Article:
Applied Happiness

If you were told you could do a few simple things and be happier, what would you do?

A:  Say, “Is that so?  Tell me more?” and be open to giving it a shot?

– Or –

B:  Run like a scalded cat the other way?

It’s an important question.  How you answer it may be the difference between being alive and living.  We’ve seen both answers along the path to the Happy LIFE – a self-propelled journey into creating “happy habits” – that is starting to make the rounds to employees of companies who think like we do at Life University.  Perhaps predictably, their experience has been similar to ours at at LIFE U.

An esteemed colleague (translation:  He’s a VP and way above my pay grade but I like him and he’s always been great to work with), summarized our Happy LIFE implementation like this:  “All, here’s the truth for me.  Remembering to compliment people is a challenge for me.  After sending “gratitudes” through Happy LIFE, I now express my appreciation more. The program will sound kooky to some, but it works in at least one way for everyone.”

I’d have to agree with my esteemed colleague.  But, unlike him, I’d say I’m fairly fluent in the language of affirmation (I have to be in order to balance out all the snarky things I say to get a laugh; in fact, I’d add Sharing Laughter as the sixth love language).  That means that I love to notice things that I can genuinely compliment people about.  For those who’ve read Gary Chapman’s book, “The 5 Love Languages,”* you’ll be familiar with Words of Affirmation as one of the five languages people use to express and receive love (and I’d say the same idea applies to kindness, too).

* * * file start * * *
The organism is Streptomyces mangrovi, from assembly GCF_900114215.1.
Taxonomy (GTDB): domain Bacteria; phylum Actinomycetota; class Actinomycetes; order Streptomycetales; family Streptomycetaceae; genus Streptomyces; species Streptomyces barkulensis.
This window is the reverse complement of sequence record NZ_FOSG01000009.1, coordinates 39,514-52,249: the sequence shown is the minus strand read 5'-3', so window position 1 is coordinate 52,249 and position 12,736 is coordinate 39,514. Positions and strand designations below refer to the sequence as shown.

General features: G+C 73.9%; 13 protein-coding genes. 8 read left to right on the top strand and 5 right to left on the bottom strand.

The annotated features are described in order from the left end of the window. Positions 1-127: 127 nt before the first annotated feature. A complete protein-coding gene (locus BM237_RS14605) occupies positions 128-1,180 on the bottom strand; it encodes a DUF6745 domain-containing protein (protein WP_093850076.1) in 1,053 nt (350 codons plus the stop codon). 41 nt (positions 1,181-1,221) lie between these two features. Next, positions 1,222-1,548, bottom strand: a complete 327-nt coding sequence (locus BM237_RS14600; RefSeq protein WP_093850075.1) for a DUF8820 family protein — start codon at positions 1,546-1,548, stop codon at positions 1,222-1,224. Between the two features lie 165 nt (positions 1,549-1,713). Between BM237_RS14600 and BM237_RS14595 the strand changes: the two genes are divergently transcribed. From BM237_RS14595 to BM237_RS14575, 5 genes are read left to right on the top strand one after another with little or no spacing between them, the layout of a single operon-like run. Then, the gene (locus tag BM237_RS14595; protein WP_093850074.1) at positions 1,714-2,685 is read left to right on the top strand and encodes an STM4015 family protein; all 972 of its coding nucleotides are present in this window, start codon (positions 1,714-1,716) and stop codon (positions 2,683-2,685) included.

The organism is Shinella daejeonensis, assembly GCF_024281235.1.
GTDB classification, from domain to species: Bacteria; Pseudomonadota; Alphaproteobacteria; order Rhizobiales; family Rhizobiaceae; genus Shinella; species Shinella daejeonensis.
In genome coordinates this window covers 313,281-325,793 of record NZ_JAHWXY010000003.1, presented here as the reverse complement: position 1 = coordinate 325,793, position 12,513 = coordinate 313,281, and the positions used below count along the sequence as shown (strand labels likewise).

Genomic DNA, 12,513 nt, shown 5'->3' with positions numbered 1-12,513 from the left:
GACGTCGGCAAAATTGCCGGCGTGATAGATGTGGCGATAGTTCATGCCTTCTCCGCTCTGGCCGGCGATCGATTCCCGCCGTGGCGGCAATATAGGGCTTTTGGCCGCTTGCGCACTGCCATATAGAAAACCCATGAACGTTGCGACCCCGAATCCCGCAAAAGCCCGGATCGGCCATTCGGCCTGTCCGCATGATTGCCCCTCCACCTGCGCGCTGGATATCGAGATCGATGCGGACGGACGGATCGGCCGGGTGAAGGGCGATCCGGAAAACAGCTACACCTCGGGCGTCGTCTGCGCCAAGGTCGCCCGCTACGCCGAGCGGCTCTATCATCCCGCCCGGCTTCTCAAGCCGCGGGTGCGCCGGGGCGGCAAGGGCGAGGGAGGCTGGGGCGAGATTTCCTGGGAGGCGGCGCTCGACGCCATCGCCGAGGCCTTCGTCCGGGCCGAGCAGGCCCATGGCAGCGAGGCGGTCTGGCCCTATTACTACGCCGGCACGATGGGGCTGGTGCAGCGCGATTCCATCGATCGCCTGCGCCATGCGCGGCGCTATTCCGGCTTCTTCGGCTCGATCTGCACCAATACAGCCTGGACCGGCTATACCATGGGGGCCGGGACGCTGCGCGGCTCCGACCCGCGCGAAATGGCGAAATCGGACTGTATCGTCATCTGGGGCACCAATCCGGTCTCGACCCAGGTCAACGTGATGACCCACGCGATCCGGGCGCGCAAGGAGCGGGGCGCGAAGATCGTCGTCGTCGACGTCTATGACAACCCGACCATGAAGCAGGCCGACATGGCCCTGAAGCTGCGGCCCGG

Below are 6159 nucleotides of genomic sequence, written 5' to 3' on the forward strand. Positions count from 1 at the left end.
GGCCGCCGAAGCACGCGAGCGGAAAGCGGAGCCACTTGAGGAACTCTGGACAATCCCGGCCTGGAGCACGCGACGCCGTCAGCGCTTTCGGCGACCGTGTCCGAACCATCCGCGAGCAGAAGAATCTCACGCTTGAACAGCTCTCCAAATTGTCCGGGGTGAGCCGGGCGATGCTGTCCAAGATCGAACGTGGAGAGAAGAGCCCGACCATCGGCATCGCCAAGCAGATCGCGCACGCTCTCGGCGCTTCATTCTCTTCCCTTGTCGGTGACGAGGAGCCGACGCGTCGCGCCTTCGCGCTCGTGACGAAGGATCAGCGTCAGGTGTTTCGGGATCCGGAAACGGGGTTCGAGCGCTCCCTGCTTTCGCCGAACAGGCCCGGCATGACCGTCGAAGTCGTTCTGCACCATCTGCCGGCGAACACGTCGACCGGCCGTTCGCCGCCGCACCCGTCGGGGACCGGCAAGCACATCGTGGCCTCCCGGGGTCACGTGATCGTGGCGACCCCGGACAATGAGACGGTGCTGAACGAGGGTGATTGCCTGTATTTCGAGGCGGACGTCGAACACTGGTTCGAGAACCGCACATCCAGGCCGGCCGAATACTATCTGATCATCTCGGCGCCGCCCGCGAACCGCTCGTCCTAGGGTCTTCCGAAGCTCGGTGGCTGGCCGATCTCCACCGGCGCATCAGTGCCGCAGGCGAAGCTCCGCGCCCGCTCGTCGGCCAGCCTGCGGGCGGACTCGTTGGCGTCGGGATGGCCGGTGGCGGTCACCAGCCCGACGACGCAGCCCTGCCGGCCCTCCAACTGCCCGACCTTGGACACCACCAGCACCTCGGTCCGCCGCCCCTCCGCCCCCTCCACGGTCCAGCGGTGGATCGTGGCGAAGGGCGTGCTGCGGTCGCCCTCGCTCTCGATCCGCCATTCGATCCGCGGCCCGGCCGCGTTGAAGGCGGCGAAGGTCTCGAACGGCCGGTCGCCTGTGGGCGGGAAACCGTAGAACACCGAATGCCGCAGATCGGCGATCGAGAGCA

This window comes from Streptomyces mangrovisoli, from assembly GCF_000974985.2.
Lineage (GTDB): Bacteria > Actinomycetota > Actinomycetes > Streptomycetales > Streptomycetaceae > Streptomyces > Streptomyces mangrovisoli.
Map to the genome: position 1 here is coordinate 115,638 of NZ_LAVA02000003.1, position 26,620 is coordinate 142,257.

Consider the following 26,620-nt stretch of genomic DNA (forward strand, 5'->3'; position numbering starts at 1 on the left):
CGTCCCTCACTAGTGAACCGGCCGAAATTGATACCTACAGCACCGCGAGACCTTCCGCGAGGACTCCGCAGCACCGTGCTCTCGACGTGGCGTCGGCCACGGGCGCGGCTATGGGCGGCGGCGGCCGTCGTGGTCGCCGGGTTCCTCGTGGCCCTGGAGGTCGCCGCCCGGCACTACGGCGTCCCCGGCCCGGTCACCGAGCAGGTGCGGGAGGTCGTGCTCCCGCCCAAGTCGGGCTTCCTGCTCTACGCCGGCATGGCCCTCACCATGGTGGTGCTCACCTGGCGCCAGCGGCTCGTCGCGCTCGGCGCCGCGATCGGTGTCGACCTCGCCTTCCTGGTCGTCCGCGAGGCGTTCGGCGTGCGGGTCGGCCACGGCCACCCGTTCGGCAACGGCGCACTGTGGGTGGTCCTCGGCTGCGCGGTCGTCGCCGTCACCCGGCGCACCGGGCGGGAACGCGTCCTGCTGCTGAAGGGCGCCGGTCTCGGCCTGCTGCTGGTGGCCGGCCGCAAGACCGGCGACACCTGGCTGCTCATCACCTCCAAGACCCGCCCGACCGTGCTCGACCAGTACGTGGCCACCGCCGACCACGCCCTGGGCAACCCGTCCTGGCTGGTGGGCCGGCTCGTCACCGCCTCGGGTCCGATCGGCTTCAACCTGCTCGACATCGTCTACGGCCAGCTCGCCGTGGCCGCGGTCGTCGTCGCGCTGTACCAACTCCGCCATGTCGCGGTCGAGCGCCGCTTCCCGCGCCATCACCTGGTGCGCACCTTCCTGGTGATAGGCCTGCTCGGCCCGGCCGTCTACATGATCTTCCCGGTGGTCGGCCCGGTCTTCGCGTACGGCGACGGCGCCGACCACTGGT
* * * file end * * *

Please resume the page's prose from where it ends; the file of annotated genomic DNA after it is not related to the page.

But, I digress.  What I found was this:  As a result of writing emails expressing appreciation for those who’ve made a real difference in my life, I’ve become less self-conscious about following my natural tendency to be complimentary.  Now, I don’t feel like a complete fool for complimenting even strangers if I happen to notice something I admire about them.  And, best of all, I’m finding that, even if a couple of the people I compliment make cracks or look at me like I’m deranged, most people seem pleased as punch to be complimented and thank me for it, often quite warmly.  It’s like we’ve just given each other gifts that are free and that fit perfectly – gifts we can wear in our hearts.

So, if some ol’ broad passes you on the street and says, “That color is perfect for you; everything you wear should include that color!” just believe her.  You look great.

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*Gary Chapman’s 5 Love Languages are:  1) Words of Affirmation, 2) Acts of Service, 3) Receiving Gives, 4) Quality Time and 5) Physical Touch.

The Real Lights of LIFE

I’ve confessed.  Yes, I am a recovering Grinch.  Where holiday hoopla is concerned, no, thanks – I’d just rather not.  But, as far as the meanings – the heart of the holidays – I do get that part.  And, I have my fellow members of the Life University (LU) community to thank for reinforcing the heart of what I’m going to call the “winter holidays” last December, also demonstrating they “got” the Happy LIFE, even before it became a “thing.”